Advantages and disadvantages of laser printing
Laser printing is very similar to photocopying in that it uses a light source to produce an exact copy of the image it receives. A light source (a laser beam) produces an electrostatic image, which is then charged to a photoreceptor; The electrostatic charge from the photoreceptor attracts the toner to produce the printed image.
The laser process produces beautiful, dense, high-resolution images for text and graphics.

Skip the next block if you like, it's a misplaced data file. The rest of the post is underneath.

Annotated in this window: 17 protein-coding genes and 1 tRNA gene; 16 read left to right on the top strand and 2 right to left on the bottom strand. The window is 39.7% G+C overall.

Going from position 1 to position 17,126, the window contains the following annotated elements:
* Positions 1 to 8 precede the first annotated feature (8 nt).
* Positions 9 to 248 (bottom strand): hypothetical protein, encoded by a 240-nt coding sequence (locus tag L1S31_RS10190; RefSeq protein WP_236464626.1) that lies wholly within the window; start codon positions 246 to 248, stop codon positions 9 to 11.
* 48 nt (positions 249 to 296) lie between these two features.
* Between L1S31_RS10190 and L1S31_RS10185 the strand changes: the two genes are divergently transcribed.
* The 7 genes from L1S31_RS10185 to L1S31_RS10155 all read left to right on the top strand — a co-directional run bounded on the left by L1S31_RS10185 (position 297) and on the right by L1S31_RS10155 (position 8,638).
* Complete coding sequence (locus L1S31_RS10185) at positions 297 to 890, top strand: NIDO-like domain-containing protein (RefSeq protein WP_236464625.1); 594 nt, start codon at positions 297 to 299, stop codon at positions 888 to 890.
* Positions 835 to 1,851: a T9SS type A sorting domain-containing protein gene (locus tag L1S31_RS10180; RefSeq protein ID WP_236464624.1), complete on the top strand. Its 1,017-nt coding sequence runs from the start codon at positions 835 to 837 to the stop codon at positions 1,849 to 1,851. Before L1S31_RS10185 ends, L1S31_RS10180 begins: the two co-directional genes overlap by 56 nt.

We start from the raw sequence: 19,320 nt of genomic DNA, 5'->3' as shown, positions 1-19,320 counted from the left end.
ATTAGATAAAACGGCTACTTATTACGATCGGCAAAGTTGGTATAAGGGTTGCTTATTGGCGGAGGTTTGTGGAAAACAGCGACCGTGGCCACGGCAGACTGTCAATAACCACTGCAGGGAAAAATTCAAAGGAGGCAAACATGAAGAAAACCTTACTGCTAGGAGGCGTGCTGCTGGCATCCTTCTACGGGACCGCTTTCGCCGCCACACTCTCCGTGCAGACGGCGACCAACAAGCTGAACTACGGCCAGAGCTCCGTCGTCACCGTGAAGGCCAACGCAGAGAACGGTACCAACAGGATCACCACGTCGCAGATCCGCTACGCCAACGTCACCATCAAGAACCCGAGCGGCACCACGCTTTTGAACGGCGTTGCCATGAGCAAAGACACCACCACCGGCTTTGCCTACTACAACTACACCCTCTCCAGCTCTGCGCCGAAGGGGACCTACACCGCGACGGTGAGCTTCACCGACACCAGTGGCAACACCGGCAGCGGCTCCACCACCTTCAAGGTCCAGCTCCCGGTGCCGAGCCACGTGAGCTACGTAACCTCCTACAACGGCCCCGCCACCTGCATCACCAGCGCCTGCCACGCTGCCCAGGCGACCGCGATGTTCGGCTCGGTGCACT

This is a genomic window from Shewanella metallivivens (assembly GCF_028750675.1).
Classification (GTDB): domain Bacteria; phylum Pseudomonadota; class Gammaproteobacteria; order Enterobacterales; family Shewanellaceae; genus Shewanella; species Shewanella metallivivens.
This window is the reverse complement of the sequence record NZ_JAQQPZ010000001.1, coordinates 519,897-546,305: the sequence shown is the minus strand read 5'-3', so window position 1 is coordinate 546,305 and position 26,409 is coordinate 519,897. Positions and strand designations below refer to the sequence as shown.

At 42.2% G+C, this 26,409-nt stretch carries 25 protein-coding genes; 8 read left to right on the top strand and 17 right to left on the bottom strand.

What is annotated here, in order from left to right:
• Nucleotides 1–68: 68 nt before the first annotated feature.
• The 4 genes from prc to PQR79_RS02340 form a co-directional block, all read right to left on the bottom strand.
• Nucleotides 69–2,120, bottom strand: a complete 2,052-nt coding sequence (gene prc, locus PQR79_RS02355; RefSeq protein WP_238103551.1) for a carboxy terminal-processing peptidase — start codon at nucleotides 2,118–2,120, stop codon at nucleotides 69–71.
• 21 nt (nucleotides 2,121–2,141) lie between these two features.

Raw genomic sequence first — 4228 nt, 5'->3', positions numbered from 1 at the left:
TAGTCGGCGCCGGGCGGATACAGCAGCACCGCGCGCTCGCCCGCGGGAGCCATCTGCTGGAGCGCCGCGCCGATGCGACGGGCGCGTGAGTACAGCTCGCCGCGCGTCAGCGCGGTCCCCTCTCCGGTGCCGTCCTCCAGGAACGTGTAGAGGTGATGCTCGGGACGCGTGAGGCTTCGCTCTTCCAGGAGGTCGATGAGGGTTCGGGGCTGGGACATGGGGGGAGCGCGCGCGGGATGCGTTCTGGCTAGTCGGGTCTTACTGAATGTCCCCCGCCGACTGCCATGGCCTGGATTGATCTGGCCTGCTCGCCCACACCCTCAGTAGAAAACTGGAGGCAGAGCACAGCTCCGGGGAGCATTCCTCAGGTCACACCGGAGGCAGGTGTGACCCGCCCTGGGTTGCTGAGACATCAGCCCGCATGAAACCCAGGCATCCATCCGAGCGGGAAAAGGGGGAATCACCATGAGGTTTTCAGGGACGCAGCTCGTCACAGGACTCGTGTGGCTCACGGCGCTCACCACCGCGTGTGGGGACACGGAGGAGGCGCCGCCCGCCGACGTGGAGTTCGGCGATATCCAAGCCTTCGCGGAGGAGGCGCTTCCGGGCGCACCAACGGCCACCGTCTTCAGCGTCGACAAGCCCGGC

The most serious limitation of this technology when comparing heat versus laser for barcoding purposes is its substrate limitation. Laser printers are only suitable for certain types and sizes of labels - and certainly cannot work directly on any non-paper surface, such as plastic or metal. It's also not the fastest option, and laser images aren't nearly as durable as thermal prints. The toner cartridges and drum kits used in this process are very expensive and can be dangerous if not handled properly. While laser printers produce much cleaner images than inkjet printers, the lack of versatility, durability and environmental safety - coupled with high unit and maintenance costs - typical characteristics of laser printers undoubtedly make them a less efficient alternative to bar codes.